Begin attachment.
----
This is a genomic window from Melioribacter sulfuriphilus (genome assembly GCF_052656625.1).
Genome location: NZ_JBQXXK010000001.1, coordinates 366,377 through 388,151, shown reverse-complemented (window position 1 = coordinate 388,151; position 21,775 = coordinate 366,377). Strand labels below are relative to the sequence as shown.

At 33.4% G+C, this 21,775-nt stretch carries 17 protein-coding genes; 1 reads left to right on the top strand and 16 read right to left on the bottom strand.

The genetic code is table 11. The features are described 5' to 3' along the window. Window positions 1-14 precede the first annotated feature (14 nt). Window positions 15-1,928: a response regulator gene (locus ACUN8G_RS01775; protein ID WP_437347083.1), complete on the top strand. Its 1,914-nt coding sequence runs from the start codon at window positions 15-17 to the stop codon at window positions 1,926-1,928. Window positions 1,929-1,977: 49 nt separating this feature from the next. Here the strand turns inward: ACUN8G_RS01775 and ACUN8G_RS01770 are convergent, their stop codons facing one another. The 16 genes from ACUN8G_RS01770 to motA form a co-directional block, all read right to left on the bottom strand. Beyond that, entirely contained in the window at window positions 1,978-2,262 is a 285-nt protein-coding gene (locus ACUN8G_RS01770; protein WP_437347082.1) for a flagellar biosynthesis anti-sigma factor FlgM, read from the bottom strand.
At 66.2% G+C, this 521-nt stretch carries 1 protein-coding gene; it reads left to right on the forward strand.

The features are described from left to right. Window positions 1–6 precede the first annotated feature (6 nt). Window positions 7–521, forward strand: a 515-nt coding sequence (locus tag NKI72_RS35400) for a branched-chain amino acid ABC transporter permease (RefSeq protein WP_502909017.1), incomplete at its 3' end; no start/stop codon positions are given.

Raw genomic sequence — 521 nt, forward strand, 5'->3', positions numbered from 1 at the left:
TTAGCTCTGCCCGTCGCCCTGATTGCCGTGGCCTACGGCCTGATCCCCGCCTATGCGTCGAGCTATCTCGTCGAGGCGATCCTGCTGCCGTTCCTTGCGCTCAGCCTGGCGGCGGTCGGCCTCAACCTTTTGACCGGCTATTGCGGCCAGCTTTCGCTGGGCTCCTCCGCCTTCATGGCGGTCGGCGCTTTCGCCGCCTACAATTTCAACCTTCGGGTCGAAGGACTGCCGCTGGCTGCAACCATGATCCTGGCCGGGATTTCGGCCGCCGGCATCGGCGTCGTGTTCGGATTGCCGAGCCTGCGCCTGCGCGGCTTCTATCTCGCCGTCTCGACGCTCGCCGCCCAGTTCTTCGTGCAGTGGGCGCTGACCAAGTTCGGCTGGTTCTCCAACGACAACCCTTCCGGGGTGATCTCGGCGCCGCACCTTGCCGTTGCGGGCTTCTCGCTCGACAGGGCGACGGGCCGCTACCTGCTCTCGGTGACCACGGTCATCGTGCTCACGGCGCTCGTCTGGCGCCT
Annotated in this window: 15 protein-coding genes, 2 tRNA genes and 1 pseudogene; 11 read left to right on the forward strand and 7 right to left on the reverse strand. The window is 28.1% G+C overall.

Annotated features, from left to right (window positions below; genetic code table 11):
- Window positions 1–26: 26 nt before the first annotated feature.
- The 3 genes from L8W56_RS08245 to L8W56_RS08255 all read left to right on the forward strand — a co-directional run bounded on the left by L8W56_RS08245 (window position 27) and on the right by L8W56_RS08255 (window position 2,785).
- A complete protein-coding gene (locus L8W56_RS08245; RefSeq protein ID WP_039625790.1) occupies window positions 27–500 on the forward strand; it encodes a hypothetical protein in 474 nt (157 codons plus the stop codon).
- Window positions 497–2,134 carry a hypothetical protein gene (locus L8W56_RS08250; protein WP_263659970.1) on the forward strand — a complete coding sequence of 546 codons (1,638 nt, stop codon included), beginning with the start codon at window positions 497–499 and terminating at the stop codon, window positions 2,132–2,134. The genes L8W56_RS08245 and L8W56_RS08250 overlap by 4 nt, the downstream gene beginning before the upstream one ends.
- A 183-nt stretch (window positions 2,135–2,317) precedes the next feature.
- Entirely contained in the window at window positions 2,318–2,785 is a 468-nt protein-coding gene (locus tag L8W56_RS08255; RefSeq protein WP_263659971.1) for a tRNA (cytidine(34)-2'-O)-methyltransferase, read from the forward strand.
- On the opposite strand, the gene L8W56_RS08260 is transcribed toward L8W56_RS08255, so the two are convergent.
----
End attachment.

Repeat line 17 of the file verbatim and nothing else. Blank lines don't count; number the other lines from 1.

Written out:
- On the opposite strand, the gene L8W56_RS08260 is transcribed toward L8W56_RS08255, so the two are convergent.